To Stay Or Go: Coastal Residents Face Mixed Messages
As Louisiana’s coast continues to wash away, small towns close to the water are more and more at risk. Lots of people have moved further inland. Yet the towns themselves not only remain, they often defiantly insist that they’re sticking around. WWNO’s Coastal Desk is exploring the idea of “retreat” - who’s thinking about it, and who’s not.
In Plaquemines Parish, people might be getting some mixed messages.
LA highway 23 winds down along the Mississippi River, through Plaquemines Parish, and when you’re far enough south, the levees tower on both sides. Raised family homes line the highway, many with boats parked in front. They’re mixed with abandoned, storm-damaged buildings, and empty cement slabs. Rising above them, near Buras, two big structures stand out.
There’s a red brick library. It’s stately, like something you’d see in a much bigger city, and on a typical Thursday afternoon, it’s nearly empty. Two people work on desktop computers but otherwise the $4 million building is empty. Over at the $8 YMCA, two or three men lift weights. It too, is largely empty. Both buildings were paid for with disaster recovery money from the Federal Emergency Management Agency. That’s about $12 million of federal investment in community buildings for a community that is shrinking and has been since Hurricane Katrina.
Scott Hemmerling works for the Water Institute of the Gulf, he asks, “Who are we building these for? Who uses them?”
Hemmerling is the director of people, resources and technology, and he studies population changes. It’s hard to say how many people have left Plaquemines over the past decade, but census numbers show at least a 14 percent decline between 2000 and 2010. Researchers and public officials say it’s more.
“I don’t know that they’re actually going to come back,” says Hemmerling.
But that’s not part of FEMA’s equation. When there’s a disaster, whether it’s a forest fire in Wyoming or a flood in New York, it gives money to communities to bring back what they lost. It doesn’t consider how that community might change because of the disaster, or have different needs.
So Plaquemines got shiny new buildings after Katrina, as a matter of course. Stan Mathes is the parish economic development director. “The way that FEMA would worked was that they would replace structures where they were and of the same size. They will replace what you had. They don’t want to replace less they don’t want to replace more,” says Mathes.
Makes sense - to get as much recovery money as possible, make it go as far as possible.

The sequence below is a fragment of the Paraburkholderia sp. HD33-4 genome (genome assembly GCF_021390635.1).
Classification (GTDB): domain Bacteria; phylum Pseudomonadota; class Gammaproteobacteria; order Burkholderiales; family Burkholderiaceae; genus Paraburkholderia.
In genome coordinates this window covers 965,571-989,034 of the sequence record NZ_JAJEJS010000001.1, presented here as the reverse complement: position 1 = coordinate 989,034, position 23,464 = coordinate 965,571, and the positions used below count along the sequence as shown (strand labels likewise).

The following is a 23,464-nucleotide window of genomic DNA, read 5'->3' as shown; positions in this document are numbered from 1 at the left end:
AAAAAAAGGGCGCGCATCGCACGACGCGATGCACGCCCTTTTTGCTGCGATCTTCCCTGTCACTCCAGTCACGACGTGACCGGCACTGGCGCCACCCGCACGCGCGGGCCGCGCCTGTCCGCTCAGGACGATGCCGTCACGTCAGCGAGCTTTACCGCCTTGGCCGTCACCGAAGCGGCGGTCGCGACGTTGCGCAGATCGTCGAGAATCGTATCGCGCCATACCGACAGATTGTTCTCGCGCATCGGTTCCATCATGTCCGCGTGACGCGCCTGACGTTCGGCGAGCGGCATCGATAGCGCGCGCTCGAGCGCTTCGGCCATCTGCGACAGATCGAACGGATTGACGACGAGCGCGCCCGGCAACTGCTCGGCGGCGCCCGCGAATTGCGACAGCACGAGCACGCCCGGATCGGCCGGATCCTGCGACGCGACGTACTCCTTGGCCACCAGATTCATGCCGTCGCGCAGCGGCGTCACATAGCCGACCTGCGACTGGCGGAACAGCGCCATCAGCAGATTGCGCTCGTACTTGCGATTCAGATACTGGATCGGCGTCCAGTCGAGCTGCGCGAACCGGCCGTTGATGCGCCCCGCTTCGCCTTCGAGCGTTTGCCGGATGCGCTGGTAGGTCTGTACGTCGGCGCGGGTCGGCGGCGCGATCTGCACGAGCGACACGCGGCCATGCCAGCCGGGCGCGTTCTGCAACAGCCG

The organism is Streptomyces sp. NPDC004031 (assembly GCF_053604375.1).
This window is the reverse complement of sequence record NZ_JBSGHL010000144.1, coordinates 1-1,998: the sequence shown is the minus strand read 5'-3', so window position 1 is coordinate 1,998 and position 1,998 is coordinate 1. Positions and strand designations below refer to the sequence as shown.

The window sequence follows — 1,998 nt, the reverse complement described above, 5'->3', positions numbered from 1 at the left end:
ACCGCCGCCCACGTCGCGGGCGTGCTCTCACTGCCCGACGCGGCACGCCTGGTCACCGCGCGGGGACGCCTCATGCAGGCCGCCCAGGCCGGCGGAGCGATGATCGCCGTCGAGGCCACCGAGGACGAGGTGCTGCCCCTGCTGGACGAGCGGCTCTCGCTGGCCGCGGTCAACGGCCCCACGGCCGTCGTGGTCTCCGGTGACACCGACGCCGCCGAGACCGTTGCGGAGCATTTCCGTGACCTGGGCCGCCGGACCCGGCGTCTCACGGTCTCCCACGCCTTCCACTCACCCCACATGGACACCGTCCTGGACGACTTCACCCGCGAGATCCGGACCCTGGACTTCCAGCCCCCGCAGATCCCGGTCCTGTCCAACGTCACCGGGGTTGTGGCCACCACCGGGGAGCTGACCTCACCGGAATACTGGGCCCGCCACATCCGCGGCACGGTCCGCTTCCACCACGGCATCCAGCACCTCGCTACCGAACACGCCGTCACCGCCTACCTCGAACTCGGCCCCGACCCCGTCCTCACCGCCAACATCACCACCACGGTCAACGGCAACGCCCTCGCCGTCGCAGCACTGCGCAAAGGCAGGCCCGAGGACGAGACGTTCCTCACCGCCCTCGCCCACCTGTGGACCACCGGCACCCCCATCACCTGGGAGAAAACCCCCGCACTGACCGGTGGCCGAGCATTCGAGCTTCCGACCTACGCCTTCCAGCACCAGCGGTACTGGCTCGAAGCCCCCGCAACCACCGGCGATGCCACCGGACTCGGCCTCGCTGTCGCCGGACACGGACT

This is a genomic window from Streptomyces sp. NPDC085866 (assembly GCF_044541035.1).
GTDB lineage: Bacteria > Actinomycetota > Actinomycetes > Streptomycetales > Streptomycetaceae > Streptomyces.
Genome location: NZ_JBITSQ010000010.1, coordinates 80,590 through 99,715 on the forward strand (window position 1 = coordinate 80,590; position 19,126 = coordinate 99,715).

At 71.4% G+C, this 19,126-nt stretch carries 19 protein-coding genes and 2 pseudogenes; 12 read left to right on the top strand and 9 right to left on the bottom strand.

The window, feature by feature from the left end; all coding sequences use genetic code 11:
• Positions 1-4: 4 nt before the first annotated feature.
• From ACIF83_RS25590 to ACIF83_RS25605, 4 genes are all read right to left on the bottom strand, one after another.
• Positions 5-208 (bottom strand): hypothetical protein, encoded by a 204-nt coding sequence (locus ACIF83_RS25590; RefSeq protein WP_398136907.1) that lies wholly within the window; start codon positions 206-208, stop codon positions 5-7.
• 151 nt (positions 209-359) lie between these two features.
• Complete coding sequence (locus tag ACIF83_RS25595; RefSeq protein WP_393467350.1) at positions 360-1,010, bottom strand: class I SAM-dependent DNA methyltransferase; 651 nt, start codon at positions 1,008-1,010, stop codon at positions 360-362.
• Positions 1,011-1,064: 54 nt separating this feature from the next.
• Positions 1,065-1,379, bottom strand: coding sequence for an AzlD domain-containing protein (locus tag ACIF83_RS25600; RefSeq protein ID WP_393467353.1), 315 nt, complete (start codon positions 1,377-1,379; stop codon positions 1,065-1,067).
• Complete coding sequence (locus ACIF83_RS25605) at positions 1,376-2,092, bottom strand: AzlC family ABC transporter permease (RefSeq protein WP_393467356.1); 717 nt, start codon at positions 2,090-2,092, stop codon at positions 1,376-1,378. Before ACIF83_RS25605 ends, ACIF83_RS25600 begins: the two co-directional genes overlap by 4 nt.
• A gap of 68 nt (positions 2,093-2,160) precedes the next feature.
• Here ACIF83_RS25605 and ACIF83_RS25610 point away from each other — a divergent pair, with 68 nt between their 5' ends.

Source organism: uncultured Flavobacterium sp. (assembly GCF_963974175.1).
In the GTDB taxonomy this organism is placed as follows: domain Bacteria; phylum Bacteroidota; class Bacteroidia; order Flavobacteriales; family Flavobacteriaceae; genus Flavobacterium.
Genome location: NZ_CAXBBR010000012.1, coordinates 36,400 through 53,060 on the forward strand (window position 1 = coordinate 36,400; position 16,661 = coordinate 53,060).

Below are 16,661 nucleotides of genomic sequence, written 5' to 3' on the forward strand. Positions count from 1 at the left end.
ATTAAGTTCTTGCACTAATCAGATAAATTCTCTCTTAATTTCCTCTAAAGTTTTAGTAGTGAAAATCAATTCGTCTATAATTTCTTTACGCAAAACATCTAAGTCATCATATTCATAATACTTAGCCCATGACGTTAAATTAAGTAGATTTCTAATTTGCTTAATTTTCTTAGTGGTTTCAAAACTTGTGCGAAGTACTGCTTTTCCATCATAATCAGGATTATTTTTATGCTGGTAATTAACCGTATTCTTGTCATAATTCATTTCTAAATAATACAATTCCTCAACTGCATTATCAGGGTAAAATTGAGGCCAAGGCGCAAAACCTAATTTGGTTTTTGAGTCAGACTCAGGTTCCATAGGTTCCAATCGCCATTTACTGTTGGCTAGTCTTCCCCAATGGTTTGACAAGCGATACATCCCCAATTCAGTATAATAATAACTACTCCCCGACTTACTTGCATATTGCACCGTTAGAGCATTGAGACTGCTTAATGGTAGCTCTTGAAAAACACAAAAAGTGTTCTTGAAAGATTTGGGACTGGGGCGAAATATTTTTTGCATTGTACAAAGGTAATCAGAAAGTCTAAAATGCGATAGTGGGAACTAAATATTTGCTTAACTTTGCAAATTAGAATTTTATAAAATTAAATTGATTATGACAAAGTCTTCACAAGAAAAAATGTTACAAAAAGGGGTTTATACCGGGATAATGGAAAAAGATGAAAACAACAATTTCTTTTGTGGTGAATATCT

But Mathes says the system might be flawed, “Because sometimes you don’t need something as big as what you once had.” The most glaring example is a huge new jail on the east bank. There are beds for about 900. Only a third are filed. “It costs a lot of money to run a facility like that when you don’t have the population to justify it,” says Mathes.
After weeks of calls and requests, Mathes is the only official who would talk to me on record. It’s his job to attract business to the parish. He sees hope for that in Venture Global, which is planning to build a new liquefied natural gas export plant in lower Plaquemines. “There are other plants that are interested in opening in the parish. The more tax base you have, the more people come in, the more people come in the more of them stay and build new homes and build their families around that,” says Mathes.
People in Plaquemines see the nice new buildings like the library and the YMCA as a reason to live here. That includes Doneisha Williams, who works in the new library. After Hurricane Katrina she and her family went to stay in Alexandria. She hated it. She had to learn a new place and meet new neighbors, all she wanted was to come back to Plaquemines. She acknowledges that the hurricane was awful, but rationalizes the risk. “Anywhere you go there is something – whether it’s a hurricane, tornados, earthquakes – there’s some type of natural disaster. I don’t think you can avoid that,” says Williams.
She was a librarian before, so when the library re-opened it made sense to move back. She says it’s worth the sacrifice, elevating her home, driving further for services, and paying for expensive flood insurance. “You make those concessions….You just do it,” says Williams.
When it comes to moving away now, “I never thought of that. What would it take for me to move? I guess old age.”
Much of her family didn’t move back to the area. As she ages, she’ll likely be better off closer to them and to better healthcare.
Hemmerling says she should think about those things, and not just when she’s elderly or infirm, but right now. He says officials should talk to her about it, too. “Really what the people want and need down on the coast is the truth, and it’s a painful truth. There’s areas we can’t protect,” says Hemmerling.
But he says if public officials talked directly with people who live way down in Plaquemines about the risk of continuing to live there, more might decide to move away. Even though it’s Mathes’ job to bring in new business and try to keep people in the parish, he, too, recognizes that the population is shifting north. But does he talk to residents about whether they should move? Do any officials? “No. Not at all. Why would we do that?,” he replies.
He’s working to get more industry on the coast - and keep people there. That’s what parish government wants, to maintain its tax base - to keep up public services, like schools. But the fact is, the parish can’t even pay for Mathes. His job of economic development director - it’s just been eliminated. He’s out of a job at the end of the month.
Support for WWNO's Coastal Desk comes from the Greater New Orleans Foundation, the Coypu Foundation, and the Walton Family Foundation.